Real or False Hope after Early Brain Damage?

damaged-brain

What is the expected outcome in a child with this degree of bilateral brain damage? 1 The vast majority of professionals would say that this child would grow up to have a fairly severe form of cerebral palsy. And that is what countless thousands of parents have been told when their baby has an abnormal brain scan. To hope for recovery after an abnormal brain scan is considered to be False Hope. As two noted CP specialists recently wrote, “While there may be no hope for a cure… there is much that can be done to enhance child and family development and well-being.” 2

I strongly disagree with this position and the neuroscience literature is on my side of the debate. For the first 4 to 6 years of life, baby brains are actively growing and have high levels of neuroplasticity. There is further neuroplasticity throughout childhood and it peaks again in puberty. Harnessing this neuroplasticity is the basis for Real Hope as brains repair, rewire, reallocate and reorganize throughout life.

I did not start out as a neurorehabilitation physician. I started my clinical career as a neonatologist where hope was often all we had, as we tried first to save lives and improve the odds of intact survival. I also worked in Neonatal Follow-up and saw the babies who did not fully recover. Again, in those early years, we had very little more than hope to offer. But I never questioned that my job was to do my very best to improve the condition of all the children throughout their lives. And 40 years later, there are so many evidence-based and best practice techniques and technologies that improve the lives of children with CP and other early brain or nerve problems, that there really is no justification for those who still maintain that there is no hope of a cure.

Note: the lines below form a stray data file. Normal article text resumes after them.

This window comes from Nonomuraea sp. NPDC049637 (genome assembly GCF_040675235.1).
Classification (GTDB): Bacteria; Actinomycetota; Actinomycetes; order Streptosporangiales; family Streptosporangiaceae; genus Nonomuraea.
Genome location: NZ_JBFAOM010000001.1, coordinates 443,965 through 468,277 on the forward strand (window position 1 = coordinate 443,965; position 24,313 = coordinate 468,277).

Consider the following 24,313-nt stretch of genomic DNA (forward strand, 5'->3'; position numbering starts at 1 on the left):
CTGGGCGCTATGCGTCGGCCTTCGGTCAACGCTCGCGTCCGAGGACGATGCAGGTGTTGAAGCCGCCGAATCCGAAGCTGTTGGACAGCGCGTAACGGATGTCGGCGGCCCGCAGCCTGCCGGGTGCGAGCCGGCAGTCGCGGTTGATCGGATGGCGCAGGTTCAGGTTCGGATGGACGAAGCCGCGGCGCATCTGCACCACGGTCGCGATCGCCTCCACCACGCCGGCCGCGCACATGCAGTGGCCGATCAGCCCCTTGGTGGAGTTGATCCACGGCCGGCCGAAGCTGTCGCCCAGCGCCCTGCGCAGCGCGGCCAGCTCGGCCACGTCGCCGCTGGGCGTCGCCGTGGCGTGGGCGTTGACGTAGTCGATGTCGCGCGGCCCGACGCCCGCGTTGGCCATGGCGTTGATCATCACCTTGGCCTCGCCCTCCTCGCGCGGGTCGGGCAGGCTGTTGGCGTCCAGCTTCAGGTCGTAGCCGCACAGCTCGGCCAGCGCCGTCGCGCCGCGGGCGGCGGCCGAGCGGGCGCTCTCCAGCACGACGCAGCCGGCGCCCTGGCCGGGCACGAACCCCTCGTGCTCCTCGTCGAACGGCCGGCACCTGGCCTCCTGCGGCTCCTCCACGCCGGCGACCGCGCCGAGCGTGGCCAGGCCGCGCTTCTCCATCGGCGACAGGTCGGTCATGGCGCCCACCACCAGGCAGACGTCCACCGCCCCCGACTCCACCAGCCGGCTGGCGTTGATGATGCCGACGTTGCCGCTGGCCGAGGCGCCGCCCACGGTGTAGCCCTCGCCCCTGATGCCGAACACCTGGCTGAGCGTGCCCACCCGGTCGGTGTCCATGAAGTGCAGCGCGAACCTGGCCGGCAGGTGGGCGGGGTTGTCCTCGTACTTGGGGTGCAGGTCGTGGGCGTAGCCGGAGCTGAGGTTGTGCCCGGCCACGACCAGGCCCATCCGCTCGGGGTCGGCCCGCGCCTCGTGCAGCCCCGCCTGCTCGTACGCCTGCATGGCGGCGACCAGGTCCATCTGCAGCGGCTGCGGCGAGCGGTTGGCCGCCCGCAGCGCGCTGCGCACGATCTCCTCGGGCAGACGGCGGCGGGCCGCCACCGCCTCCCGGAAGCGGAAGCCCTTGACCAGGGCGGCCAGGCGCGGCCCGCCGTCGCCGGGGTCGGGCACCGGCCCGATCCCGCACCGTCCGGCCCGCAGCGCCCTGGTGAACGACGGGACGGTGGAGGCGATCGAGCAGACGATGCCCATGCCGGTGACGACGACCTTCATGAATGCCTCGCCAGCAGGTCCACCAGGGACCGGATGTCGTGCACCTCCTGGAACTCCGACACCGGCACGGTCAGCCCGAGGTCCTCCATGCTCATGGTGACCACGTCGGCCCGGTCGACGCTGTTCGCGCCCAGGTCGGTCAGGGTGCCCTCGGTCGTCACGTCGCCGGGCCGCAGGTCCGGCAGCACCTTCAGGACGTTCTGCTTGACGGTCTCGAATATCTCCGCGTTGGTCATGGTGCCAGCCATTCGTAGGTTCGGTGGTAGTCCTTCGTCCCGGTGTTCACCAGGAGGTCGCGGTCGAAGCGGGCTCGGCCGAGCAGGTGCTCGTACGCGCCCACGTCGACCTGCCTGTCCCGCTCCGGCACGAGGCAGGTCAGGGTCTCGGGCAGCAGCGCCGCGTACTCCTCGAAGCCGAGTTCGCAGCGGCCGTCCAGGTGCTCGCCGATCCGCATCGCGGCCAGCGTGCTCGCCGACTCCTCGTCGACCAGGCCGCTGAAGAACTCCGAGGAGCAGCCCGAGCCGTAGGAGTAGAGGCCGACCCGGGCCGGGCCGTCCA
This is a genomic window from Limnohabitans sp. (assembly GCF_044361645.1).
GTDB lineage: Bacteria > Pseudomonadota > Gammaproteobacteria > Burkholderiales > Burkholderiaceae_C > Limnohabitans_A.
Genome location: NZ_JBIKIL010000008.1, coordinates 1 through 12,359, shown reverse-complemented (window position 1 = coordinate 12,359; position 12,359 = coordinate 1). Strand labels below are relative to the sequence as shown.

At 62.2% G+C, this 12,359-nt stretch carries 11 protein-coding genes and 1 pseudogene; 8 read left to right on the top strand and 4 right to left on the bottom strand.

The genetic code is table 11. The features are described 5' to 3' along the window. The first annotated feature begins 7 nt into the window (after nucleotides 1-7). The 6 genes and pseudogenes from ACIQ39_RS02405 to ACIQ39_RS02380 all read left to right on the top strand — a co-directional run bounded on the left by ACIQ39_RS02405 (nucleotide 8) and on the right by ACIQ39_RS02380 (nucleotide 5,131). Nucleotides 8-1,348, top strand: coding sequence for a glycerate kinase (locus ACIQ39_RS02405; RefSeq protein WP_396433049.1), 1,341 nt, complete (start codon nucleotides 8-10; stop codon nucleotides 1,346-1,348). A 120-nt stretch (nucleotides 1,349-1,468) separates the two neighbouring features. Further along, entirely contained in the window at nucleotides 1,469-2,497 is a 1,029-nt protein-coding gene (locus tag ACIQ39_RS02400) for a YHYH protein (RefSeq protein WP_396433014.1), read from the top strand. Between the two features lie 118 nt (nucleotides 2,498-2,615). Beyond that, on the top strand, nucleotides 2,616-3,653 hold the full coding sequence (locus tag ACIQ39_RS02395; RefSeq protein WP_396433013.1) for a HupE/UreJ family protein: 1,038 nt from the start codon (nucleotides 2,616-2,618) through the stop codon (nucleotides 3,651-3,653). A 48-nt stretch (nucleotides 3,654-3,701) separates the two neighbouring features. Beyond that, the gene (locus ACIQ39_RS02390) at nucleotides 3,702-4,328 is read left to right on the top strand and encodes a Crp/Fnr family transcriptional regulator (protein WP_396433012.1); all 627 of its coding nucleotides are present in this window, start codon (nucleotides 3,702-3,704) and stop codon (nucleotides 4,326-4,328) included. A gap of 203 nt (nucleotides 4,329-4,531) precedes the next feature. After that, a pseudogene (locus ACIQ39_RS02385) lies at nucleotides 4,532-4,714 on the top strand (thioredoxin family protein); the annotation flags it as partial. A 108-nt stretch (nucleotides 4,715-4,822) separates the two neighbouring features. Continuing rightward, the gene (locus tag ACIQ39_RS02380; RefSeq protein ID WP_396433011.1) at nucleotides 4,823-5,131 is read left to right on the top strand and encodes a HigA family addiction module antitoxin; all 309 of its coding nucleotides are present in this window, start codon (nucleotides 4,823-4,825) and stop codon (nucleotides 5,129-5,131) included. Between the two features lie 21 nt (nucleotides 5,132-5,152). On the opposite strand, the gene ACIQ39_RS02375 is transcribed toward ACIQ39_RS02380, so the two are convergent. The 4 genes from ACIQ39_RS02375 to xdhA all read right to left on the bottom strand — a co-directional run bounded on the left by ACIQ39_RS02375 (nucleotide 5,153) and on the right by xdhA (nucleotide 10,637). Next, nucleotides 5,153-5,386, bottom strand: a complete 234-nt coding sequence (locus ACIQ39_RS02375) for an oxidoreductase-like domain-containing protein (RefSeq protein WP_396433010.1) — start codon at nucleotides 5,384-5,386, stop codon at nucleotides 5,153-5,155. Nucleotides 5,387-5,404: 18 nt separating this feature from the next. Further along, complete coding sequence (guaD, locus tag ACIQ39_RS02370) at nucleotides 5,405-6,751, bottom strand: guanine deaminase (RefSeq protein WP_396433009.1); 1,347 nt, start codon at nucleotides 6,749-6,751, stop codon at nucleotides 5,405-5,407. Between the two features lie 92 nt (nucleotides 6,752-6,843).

In my experience, accepting a No Hope outlook has never improved a child’s care.

I look forward to your input on this important topic.

  1. J.S. Wigglesworth: Plasticity of the Developing Brain in Pape, K.E., and Wigglesworth, J.S., eds. Perinatal Brain Lesions. Contemporary Issues in Fetal and Neonatal Medicine Series, Vol. 5, Blackwell Scientific Publications Inc., Boston, 1989
  2. Peter Rosenbaum and Lewis Rosenbloom, Cerebral Palsy: From Diagnosis to Adult Life, London: Mac Keith Press, 2012, p112, italics added.

 


16 Responses to “Real or False Hope after Early Brain Damage?”
  1. I’m a strong advocate of early intervention in cerebral palsy and agree that any determistic statement towards child’s outcome after brain damage has never improved care. Nervertheless, neuroplasticity is a life long process and our mission is never give up hope specially for the late presentation cases. There’s always hope for something bigger meanwhile our patients are improving everyday! That’s is quite exciting already!